In truth I had in mind a somewhat critical column on how we conduct public relations with regard to the Church in this country. Fortunately a fine article by Cardinal Murphy-O’Connor in the Daily Telegraph has provided an example of just how it should be done. I will return to this below.
Public relations itself has bad public relations. We associate the idea with deceitful manipulation, often called “spin”. PR executives rank in the public mind with politicians, estate agents and, sadly, journalists. But, in principle at least, PR faces up to the fact that organisations and institutions convey an image, bad or good, to the public mind. And it is just the same for individuals: we like to “put our best face forward” and make a good impression. We are, in fact, manipulating our image, and doing our own PR.
A number of incidents in the recent past gives us an opportunity to look at how the Church in this country handles its PR image. Adoption agencies, Catholic schools and the Human Fertilisation and Embryology Bill all provide examples. But, and not just to confuse you, I want to start by considering how we may feel about the Muslim community.
We may see it as an essentially foreign community interfering with our traditional way of life. Why do they choose to live among us, yet refuse to accept the value systems of our society? Secondly, we may strongly resent what we perceive as an outside influence; they take their orders from religious authorities in the Middle East. Their primary loyalty is not to the Queen, but elsewhere. We do not, because of course we are liberals, want to interfere with their personal beliefs as set out by Mohammed in the Koran and other early documents. But we regard these as unfounded, and strongly resent the idea that our civil life should in any way be bound by them. We note that they indoctrinate their young, who may take their brainwashing into adulthood, with dangerous consequences. We greatly fear their rising political influence, not simply because their numbers increase but because they have the power to organise themselves so that they can have a disproportionate influence on democratic decisions. And since they do not believe in democracy but in a Muslim state, this is doubly dangerous.
Remember that I am describing an image, parts or all of which, we may share. I am not saying that the image accords with reality. But, having seen how Muslims may look to us, now consider how Catholics may look to others.
Might we be seen as having loyalties divided between the Queen and the Pope? Do we attempt to impose our unprovable beliefs, based on ecclesiastical authority and the Bible? Do we attempt to indoctrinate our children with these beliefs? Do we organise ourselves politically in order to obtain undue influence over democratic decisions? Does our history, if not our present doctrine, show that we would willingly form a state with religious privileges restricted to Catholics, and a legal system which favours Catholic values? And even if Guy Fawkes is old history, terrorism in Northern Ireland is not. Like the Muslims, do we not focus on the negatives, with prohibitions – a religion of “thou shalt nots”? And we combine our deep-rooted hatred of sexuality with a clergy doing unmentionable things to the young, so that a priest scarcely dares appear in public wearing a Roman collar?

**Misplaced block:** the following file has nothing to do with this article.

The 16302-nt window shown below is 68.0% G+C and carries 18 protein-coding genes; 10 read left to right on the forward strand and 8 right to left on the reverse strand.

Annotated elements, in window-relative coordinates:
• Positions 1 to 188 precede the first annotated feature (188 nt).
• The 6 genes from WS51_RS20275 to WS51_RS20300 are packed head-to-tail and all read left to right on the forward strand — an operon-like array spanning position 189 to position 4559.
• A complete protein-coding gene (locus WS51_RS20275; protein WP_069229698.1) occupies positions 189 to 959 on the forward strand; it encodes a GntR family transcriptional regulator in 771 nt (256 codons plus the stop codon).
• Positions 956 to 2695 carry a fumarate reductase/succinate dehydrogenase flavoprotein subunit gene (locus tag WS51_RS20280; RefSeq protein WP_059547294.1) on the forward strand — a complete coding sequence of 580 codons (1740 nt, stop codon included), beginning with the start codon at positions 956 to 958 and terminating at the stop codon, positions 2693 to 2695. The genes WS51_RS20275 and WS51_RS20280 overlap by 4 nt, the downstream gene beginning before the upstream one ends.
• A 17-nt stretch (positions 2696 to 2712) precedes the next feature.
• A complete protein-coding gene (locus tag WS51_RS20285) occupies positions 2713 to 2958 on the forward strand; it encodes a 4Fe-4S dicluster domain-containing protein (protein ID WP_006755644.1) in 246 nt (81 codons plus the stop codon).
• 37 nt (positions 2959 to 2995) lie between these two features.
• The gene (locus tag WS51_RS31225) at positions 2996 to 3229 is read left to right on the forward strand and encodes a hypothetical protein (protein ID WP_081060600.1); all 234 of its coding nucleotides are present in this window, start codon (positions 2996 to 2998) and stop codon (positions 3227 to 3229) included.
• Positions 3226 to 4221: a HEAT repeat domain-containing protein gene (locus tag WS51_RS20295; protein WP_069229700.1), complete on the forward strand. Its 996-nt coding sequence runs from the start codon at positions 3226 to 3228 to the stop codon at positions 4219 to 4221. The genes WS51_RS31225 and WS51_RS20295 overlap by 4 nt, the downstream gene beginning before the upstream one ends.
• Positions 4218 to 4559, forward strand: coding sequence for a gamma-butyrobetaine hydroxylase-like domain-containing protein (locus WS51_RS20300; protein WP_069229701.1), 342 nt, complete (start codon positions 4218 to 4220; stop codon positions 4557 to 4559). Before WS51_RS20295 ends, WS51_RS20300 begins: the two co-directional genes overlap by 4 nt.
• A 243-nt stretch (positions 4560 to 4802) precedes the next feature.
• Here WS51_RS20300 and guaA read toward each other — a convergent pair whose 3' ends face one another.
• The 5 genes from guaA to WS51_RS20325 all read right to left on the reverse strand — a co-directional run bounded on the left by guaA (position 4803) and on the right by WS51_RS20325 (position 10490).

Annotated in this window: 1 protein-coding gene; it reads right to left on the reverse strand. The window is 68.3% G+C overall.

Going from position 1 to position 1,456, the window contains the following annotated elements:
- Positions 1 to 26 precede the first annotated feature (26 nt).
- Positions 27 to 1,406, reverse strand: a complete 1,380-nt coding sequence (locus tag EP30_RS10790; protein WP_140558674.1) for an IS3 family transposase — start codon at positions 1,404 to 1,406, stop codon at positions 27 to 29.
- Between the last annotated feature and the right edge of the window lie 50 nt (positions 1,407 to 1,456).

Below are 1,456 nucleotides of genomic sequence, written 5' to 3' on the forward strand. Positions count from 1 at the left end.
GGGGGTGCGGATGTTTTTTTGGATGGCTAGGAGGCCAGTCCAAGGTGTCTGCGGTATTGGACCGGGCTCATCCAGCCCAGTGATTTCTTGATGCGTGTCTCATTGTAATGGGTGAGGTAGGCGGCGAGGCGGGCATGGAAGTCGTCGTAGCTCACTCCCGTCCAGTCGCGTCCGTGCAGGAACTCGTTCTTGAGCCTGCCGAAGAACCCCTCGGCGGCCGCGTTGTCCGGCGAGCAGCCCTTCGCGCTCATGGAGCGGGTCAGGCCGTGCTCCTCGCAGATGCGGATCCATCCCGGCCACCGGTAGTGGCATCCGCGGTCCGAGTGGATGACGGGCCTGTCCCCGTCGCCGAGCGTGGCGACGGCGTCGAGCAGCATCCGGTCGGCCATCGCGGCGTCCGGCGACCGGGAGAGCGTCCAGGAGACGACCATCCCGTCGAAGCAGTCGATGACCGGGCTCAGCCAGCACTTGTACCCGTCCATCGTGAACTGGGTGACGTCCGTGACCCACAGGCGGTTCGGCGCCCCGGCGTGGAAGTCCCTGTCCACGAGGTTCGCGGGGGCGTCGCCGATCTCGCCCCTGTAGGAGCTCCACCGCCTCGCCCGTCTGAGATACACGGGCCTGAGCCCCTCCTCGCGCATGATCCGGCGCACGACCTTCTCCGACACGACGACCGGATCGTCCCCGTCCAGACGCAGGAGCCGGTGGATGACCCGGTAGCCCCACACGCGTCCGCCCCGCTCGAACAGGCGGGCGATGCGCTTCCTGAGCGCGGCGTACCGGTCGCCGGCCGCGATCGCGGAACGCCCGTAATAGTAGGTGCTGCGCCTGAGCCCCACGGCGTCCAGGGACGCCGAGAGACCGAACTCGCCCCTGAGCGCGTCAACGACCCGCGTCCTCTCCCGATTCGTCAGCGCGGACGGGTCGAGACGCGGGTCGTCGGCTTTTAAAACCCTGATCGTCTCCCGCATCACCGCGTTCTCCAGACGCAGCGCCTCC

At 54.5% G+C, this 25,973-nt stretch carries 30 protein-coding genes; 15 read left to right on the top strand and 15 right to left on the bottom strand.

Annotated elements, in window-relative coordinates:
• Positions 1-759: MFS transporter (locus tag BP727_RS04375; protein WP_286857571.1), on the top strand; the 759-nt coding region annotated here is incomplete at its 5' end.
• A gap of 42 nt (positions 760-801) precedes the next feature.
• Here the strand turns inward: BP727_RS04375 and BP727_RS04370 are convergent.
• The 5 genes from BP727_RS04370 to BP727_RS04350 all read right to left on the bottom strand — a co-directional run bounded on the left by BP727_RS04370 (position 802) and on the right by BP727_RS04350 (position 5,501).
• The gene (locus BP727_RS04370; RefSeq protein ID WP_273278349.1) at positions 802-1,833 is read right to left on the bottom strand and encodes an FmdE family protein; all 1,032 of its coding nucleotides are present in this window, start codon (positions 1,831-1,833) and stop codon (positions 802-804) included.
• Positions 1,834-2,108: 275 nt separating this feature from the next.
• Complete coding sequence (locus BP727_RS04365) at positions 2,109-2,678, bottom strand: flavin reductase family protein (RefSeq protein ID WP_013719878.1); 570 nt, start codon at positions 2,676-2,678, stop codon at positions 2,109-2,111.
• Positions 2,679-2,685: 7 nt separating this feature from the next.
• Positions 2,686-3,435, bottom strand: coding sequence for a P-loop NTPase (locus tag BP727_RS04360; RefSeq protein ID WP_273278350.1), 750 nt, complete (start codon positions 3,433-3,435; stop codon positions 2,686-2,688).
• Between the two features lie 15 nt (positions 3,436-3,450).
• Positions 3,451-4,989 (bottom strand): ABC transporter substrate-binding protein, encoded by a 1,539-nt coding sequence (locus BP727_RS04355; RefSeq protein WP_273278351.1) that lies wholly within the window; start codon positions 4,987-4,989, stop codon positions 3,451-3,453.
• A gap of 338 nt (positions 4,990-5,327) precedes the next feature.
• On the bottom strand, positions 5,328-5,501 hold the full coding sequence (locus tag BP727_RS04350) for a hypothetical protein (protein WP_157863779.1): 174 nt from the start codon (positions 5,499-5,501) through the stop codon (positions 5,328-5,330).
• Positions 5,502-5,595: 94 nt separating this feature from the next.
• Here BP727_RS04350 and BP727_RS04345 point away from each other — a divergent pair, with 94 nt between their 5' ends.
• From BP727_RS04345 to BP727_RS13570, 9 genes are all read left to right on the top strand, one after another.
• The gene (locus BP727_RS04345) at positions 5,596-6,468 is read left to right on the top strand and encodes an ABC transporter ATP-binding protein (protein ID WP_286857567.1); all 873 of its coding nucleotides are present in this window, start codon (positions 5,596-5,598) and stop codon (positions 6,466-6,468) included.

Until we realise that, fair or unfair, that sort of image – to a greater or lesser degree – is held by many of our compatriots, we will not be able to correct it.
This is where Cardinal Murphy-O’Connor’s article gives us a lead to follow. In commenting on the outcome of the Human Fertilisation and Embryology debate his tone is one of regret, not anger. Indeed he praises the seriousness of discussion. He declares his belief that there is no conflict between faith and reason. He states the essential ethical neutrality of science. And he identifies crucial questions: “What is it to be a human being? What conditions do we need for our flourishing? In what sort of society can we put our faith and know that we are cherished and valued and above all enabled to grow in our search for what is right and true?” This is the language of natural law and so, by definition, accessible to all people of good-will and open mind. He repeats his call for a continuing statutory national bio-ethics commission, in which a range of perspectives are represented, fitted to discuss these important matters.
I am not going overboard in my enthusiasm. Mistakes have been made in the past in matters such as adoption and Catholic schools, without even mentioning Cardinal Keith O’Brien’s tendency to allow the flamboyance of his language to become the message. His short video on YouTube was a relief by comparison. He follows in the tradition of Cardinal Winning, who described a homosexual act as “perversion”, insensitive to the emotional load that word carries. By the same reasoning everyone who practises artificial contraception is perverted.
And lest you think that this is simply a criticism of senior clergy, we have just as important a part to play too. The childish irreverence of Jerry Springer: the Opera was trivial by comparison with the damage done by Christian protest, to which many Catholics subscribed. And everyone, in each ordinary encounter with non-Catholics, either improves or mars our image.
But it is an excellent sign that we can, when we think about it, present our image in a way that engages people of good will. Of course, fundamentalist opponents will not be appeased. Let them stew in their own juice; but let us not be seen sitting in the pot with them.
Now, make a comment, and tell me how wrong I am.
(See STOP PRESS for an article on the baby with two genetic mothers)